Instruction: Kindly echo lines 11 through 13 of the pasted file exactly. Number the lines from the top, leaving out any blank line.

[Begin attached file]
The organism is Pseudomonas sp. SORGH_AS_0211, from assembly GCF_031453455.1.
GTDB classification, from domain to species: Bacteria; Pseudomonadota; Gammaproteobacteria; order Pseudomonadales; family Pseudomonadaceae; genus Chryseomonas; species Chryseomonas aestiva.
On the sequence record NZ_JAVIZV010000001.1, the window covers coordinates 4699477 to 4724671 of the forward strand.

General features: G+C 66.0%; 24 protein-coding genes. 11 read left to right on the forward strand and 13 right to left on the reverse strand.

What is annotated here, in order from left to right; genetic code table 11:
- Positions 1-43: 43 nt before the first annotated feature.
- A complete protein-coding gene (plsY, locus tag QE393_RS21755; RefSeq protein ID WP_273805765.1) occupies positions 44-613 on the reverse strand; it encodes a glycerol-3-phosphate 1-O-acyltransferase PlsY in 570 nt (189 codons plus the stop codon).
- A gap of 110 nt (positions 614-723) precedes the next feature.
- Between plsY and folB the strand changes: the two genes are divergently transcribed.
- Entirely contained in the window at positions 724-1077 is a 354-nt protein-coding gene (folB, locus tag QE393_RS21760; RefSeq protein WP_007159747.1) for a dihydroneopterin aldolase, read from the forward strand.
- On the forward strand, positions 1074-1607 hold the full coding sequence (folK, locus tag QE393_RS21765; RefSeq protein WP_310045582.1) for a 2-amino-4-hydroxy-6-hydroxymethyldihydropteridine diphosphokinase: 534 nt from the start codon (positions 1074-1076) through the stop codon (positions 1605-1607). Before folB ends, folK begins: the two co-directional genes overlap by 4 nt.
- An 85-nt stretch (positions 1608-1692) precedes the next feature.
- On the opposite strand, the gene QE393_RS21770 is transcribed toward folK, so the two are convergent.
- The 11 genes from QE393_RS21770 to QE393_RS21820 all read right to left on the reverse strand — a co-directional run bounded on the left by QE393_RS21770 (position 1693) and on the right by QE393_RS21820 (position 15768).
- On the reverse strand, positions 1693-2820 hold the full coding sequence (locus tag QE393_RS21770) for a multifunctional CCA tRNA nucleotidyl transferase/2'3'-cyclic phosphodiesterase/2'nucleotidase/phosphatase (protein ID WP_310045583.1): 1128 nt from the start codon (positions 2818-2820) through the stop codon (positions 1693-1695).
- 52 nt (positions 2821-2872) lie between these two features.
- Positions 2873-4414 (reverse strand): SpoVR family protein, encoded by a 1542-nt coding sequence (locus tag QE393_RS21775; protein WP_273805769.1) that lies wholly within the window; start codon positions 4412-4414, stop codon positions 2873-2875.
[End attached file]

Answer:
- On the forward strand, positions 1074-1607 hold the full coding sequence (folK, locus tag QE393_RS21765; RefSeq protein WP_310045582.1) for a 2-amino-4-hydroxy-6-hydroxymethyldihydropteridine diphosphokinase: 534 nt from the start codon (positions 1074-1076) through the stop codon (positions 1605-1607). Before folB ends, folK begins: the two co-directional genes overlap by 4 nt.
- An 85-nt stretch (positions 1608-1692) precedes the next feature.
- On the opposite strand, the gene QE393_RS21770 is transcribed toward folK, so the two are convergent.